Grownups go back to class for unfinished business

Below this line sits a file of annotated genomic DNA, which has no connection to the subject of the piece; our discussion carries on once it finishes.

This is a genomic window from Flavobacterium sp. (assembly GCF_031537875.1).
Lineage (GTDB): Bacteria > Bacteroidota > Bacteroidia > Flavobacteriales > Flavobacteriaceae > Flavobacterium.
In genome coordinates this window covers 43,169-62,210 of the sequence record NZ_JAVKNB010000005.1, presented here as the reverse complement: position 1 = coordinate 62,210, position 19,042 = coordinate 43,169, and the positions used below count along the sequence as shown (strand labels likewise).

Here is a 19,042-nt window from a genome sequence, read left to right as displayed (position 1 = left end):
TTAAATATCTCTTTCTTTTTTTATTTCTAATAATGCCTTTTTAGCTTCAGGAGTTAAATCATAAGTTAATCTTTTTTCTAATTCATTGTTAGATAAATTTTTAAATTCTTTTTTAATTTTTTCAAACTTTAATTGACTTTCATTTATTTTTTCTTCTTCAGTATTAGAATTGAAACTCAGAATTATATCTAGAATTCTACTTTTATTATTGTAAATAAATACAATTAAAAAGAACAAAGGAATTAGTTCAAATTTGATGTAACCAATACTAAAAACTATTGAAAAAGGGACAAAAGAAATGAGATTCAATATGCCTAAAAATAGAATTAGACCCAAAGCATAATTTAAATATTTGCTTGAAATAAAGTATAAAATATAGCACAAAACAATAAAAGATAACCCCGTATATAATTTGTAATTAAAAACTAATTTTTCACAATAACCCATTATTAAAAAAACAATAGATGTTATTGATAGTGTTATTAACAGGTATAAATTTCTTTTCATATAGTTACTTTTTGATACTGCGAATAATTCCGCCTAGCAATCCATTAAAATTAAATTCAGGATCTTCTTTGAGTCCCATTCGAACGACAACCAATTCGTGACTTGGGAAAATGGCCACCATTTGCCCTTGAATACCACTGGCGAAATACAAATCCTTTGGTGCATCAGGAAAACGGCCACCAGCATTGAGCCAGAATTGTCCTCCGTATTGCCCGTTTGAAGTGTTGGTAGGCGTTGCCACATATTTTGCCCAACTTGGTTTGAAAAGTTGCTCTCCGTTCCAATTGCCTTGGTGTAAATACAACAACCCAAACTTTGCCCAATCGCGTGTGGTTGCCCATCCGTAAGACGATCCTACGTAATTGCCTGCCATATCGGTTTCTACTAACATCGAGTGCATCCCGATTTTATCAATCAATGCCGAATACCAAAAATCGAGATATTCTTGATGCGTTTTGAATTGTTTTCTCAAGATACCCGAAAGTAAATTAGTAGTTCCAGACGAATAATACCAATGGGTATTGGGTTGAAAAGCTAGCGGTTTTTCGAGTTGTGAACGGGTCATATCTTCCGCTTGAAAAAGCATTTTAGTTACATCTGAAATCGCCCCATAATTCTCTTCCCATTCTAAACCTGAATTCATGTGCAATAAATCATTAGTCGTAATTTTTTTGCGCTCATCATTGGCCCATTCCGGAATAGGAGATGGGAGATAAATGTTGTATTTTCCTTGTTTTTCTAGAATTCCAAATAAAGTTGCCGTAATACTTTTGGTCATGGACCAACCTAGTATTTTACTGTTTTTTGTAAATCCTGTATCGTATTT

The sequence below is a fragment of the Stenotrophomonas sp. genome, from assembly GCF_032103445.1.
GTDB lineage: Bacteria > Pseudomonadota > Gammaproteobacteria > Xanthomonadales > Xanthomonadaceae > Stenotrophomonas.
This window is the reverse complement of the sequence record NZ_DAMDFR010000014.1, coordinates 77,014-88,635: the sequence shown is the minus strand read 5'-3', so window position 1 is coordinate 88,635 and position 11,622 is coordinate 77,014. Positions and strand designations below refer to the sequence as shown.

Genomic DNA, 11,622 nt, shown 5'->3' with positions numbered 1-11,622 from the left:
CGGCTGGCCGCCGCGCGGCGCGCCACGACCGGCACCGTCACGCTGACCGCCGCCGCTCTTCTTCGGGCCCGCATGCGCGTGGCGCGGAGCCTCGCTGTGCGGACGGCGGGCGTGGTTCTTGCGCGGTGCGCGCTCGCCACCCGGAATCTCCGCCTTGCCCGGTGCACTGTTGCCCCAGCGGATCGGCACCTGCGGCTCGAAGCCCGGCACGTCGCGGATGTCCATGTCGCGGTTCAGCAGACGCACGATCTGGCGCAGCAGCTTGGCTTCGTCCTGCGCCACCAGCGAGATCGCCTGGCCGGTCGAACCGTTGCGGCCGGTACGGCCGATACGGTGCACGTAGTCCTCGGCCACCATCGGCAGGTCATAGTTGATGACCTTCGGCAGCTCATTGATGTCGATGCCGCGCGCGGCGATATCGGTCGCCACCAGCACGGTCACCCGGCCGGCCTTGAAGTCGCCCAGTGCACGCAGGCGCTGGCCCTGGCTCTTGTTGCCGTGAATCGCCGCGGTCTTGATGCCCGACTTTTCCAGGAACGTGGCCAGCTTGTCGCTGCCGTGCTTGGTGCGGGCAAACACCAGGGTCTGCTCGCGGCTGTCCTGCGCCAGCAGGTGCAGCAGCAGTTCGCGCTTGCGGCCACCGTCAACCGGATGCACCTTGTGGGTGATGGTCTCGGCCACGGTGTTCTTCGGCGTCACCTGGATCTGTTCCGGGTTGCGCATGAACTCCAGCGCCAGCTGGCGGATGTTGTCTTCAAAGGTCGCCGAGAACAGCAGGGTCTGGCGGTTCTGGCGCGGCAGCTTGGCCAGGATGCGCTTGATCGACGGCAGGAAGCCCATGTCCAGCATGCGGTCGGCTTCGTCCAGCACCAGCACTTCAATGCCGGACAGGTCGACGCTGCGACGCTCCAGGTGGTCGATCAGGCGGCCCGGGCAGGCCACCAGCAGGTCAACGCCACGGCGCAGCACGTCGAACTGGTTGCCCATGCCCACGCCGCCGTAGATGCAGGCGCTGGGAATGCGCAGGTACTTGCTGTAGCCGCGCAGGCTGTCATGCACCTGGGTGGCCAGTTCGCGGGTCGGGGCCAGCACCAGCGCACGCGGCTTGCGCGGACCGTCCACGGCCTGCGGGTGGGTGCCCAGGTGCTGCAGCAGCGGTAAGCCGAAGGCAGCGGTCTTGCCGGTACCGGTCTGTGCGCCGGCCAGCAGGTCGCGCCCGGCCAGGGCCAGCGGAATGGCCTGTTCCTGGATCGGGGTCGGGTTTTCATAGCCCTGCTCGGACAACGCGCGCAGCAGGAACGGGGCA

Machi, 49, works as a nursing assistant and her favorite subject at school is mathematics. Maria prefers computer science; at 54, she works for a shipping firm. Hara, 38, and Eleni, 41, don’t have any preference. The simple fact that they are back in school and doing something for themselves is enough. They all attend the Second Chance School in Piraeus, one of 32 of its kind throughout the country that allow those who did not finish the minimum nine years of compulsory education to obtain their junior high school diploma. The bell rings for break, but no one races outside – they are still doing their last math exercise. «It was a childhood dream to be able to finish high school,» said Machi. «But I never imagined it would feel so good to be back in the classroom. I feel young again and it has helped me in my work. Now I can read the English labels on the medicine bottles.» Maria is getting ready for the next lesson, physics. She doesn’t need a high school diploma for her job, but decided to go back to school – after 40 years – for her own satisfaction. «I come from a large family and things were hard back then. I had to leave school early, but for some years I had been thinking about going back. As soon as I heard about these Second Chance Schools, I made the call,» she said. «It was something I needed for myself. I always liked reading, but my mind would get stuck. Now it is slowly becoming ‘unstuck,’» she added. Eleni works at a senior citizens center (KAPI) in Piraeus and left school to marry. «But it was something I always wanted to do. At 24, I tried to go back, but my children wouldn’t let me; it embarrassed them. Now I don’t listen to anyone. I have a goal,» she said. Eleni said she was able to get a job, even though she hadn’t finished school, by using influence. «But I got fed up. I want to deserve my job,» she explained. Hara also got a job by pretending to have finished school, which she had left because she had been a «reactionary» child. «But I owed it to myself to finish at some point. Anyway, I can’t tell my child to study when I myself haven’t.» The Second Chance School has offered her more than just the opportunity to get a diploma. «It has changed my state of mind. I am going through the adolescence I left behind,» she said, adding that at her age she is not afraid of being thrown out of class for asking questions or making objections, and not only because she is about the same age as the other pupils, as well as their teachers, but because of the general attitude at these schools, particularly the one in Piraeus, where the director, Marios Mouratidis, told Kathimerini that everyone is on a first-name basis. «There is mutual respect; we are like a happy family, and that shows. Most students are enthusiastic and hope to continue their studies,» he said. «I have rediscovered what it means to be a teacher,» said Maria Kayiavi, who teaches environmental studies. «At this school, you get back what you put in. You walk into the classroom and know that these people want to learn,» she said. The job is not without its difficulties. «You need to be flexible because there is no specific syllabus. You have to conduct research, to look for new things. Then there are the great differences among the students. There are some who have never opened a book in their lives, and others who are well read but simply never finished formal schooling,» Kayiavi said. Another challenge is the student’s image of schoolteachers from the 1960s. «When you manage to break down that barrier, then you know you have won them over.» 32 schools around the country The Second Chance Schools give people over the age of 18 the opportunity to get their junior high school diploma. The duration of the program, which is funded by the Operational Program for Education and Basic Vocational Training, is 18 months, but there have been moves – chiefly pressure from the students themselves – to extend it to cover senior high school. The subjects covered are Modern Greek, English, mathematics, physics, computer science, social and environmental studies and art. The staff include psychologists and vocational advisers. There are currently 32 of these schools around the country, each attended by 50 students, most of whom are women aged 35-45. They are situated in the prefectures of Aitoloacarnania (in the town of Agrinio), Attica (Acharnes, Korydallos, Peristeri, Kallithea, Aghioi Anargyroi, Piraeus), Achaia (Patras), Evros (Alexandroupolis), Drama (Drama), Ioannina (Ioannina), Ileia (Pirgos), Iraklion (Tylisos), Thessaloniki (Thessaloniki, Neapoli), Lasithi (Ierapetra), Lesvos (Mytilene), Pella (Yiannitsa), Rhodope (Komotini), Viotia (Orchomenos), Evia (Aliveri), Karditsa (Karditsa), Kastoria (Kastoria), Magnesia (Volos), Xanthi (Xanthi), Serres (Serres), Trikala (Trikala), Fthiotida (Lamia), Florina (Florina) and Fokida (Amphissa).

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